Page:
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Benjamin Drew
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Birth: 1812
Plymouth County
Massachusetts, USA
Death: Jul. 19, 1903
Plymouth County
Massachusetts, USA

Benjamin Drew, one of the oldest
male residents and best known citizens
of the town, died Sunday morning at
his home on the corner of Summer
street and Spring Lane, aged 91 years,
his decease occurring in the same house
in which he was born, and where he
passed a goodly portion of his long life.
Mr. Drew was born in 1812, and was a
son of Benjamin Drew, a descendant of
John Drew, who came to Plymouth
about 1660, and is supposed to have
been a son of William Drew and grand-
son of Sir Edward Drew, who was
knighted by Queen Elizabeth in 1589.
John Drew, who came here, was born
in England in 1642, and after locating in
Plymouth, married about 1673 Hannah,
a daughter of John Churcill, and from
them the deceased was descended. Mr.
Drew, after the schooling which the youth
of those early days received began his
life-work by entering the Old Colony
Memorial office as an apprentice, and
learned the art preservative of all arts
thoroughly, and later on established him-
self in a printery in Boston where he re-
mained for some time, but finally abandoned
the business to follow the less mechanical
work of a writer, He was a contributor to
the Carpet Bag over the pen name of "Ensign
Stebbins," and was associated with many of
the litterateurs of sixty years or so ago,
among them being Benj. P. Shilaber, who
was better known as "Mrs. Partington."
He was appointed a teacher in the Boston
public schools, and held that position
for thirty-five years, being master of
the Phillips and the Otis schools during
that period, and also connected with the
Meyhew and Glover schools. Just previous
to the breaking out of the Civil War he
removed to St. Paul, Minn., where he was
connected with the work of education, and
where a fine school was christened after
him. Upon leaving St. Paul he went to
Washington D.C., where he entered the
U. S. Government printing office as a proof
reader, a position he held a long time, and
in which he won acknowledgment as an
authority on typography. About this time he
wrote and published a book, "Pens and Types,"
which has been considered a standard on
typography for years. Another of his books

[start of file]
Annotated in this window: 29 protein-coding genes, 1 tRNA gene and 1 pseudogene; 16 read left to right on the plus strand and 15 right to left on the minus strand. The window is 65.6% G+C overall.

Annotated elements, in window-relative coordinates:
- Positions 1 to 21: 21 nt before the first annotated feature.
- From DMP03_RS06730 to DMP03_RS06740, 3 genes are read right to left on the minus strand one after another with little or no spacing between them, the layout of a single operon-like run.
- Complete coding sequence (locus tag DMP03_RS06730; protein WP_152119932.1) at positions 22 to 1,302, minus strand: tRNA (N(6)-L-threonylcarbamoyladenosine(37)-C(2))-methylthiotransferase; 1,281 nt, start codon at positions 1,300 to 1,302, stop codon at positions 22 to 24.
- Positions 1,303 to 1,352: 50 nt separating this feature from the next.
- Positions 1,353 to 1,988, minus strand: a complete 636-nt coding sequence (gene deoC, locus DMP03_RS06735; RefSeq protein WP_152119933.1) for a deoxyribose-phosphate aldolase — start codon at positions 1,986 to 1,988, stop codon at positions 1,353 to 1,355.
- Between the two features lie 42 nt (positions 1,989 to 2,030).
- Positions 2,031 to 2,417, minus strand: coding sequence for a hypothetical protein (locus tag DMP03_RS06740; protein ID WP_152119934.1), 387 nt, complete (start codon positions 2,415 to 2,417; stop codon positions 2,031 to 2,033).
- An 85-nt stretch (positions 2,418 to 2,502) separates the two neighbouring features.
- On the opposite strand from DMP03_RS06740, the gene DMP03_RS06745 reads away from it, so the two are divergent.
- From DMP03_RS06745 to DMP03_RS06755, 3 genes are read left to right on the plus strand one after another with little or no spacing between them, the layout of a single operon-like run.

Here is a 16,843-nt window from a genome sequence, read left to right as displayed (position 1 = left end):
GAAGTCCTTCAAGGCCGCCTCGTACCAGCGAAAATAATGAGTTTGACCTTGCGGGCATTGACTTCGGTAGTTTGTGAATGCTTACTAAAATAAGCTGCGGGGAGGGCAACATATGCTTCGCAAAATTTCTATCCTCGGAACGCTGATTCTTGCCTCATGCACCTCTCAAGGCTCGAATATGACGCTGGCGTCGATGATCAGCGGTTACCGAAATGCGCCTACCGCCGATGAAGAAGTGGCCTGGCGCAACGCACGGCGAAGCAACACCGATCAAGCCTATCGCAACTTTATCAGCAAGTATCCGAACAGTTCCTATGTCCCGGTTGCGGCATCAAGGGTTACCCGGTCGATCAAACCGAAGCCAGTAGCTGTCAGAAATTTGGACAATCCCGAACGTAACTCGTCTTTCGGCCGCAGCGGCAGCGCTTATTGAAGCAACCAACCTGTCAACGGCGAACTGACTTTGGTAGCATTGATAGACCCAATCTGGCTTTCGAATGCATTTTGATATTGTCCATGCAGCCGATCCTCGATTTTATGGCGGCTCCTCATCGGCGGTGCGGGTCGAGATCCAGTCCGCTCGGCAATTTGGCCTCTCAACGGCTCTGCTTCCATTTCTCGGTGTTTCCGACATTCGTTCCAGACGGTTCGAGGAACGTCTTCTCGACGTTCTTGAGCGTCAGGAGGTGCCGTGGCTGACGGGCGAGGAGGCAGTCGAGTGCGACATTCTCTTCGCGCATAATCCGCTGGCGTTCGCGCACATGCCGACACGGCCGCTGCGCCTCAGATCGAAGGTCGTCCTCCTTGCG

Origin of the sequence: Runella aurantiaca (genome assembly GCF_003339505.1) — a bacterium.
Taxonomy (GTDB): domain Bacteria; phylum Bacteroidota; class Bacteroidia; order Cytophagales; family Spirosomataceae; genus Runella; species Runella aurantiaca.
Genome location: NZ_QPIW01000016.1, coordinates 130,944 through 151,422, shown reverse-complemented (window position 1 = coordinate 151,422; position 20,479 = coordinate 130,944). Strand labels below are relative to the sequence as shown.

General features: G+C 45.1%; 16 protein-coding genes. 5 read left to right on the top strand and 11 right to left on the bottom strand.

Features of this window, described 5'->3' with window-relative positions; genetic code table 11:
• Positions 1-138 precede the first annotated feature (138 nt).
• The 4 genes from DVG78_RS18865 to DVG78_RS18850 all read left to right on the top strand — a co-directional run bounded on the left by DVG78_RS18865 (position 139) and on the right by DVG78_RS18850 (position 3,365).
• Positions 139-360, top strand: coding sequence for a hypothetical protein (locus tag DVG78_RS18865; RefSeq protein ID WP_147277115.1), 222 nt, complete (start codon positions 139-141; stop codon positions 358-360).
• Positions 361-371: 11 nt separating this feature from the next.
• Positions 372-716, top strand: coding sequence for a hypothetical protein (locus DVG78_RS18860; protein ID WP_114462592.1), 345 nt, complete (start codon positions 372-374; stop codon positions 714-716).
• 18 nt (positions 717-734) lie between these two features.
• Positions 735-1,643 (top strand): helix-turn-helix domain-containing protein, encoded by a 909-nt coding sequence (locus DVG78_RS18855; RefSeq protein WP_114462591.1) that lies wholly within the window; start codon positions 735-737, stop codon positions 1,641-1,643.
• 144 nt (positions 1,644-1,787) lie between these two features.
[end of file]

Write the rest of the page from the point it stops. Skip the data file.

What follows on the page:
written in a crisis of the country was,
"The North Side of Slavery." He retired from
active life about twenty years ago, and for
a time spent his leisure in travelling, go-
ing around the world and spending a long time
in China, where his son, Edward Bangs Drew is
located, being a mandarin in the Imperial
Chinese Customs service, with headquarters
at Tientsin. While there Mr. Drew passed his
seventieth birthday anniversary, and was
highly honored by leading Chinese officials.
Upon his return to America he came to his old
home, and since that time has passed most of
his life in Plymouth. He married Caroline
Bangs of Brewster, who died some time ago.
Four children survive him. Edward Bangs Drew
of Tientsin, China; Chas. Acton Drew of
Boston, and two married daughters who reside
in Newton. Mr. Drew had the happy faculty of
not growing old mentally, and was a great
favorite with the young people and children
of his neighborhood, who were always glad
to greet him. He was equally popular with
his adult friends and acquaintances, and his
extensive observation, literary training and
wide reading made him a fluent, easy
conversationalist on topics of the day or
matters of history. His memory was excellent,
and one of his earliest recollections was
that of the boys running through the streets
shouting, "Peace, Peace," when the war of
1812 was brought to a close. His last literary
work was a book on Burial Hill, in which he
transcribed the epitaphs and inscriptions on
the stones in that old burying ground, ex-
pending much time in deciphering them, and
making a volume that was accurate and of
historical value. From time to time since
his return home he has contributed various
articles to the Memorial-sometimes humorous,
and at others critical, but always with a
sharp point in them. His pen was always acutely
pointed, and age and use did nothing to dull
it. Funeral services were held in the First
Church, Wednesday afternoon, and were well
attended, as the deceased had a large circle
of friends. Rev. John Cuckson, the pastor
conducted the services, and a quartette sang.
There were many flowers.
Interment was made in Oak Grove Cemetery.

The above information is from the
"Old Colony Memorial" a Plymouth
newspaper. Sat. July 25, 1903.

Family links: 
  Edward Bangs Drew (1843 - 1924)*
*Calculated relationship
Oak Grove Cemetery
Plymouth County
Massachusetts, USA
Plot: Lot 91
Created by: Sandra Lennox
Record added: Mar 07, 2012
Find A Grave Memorial# 86394674
Benjamin Drew
Added by: Caryn
Benjamin Drew
Added by: Sandra Lennox
Benjamin Drew
Cemetery Photo
Added by: Chip5610
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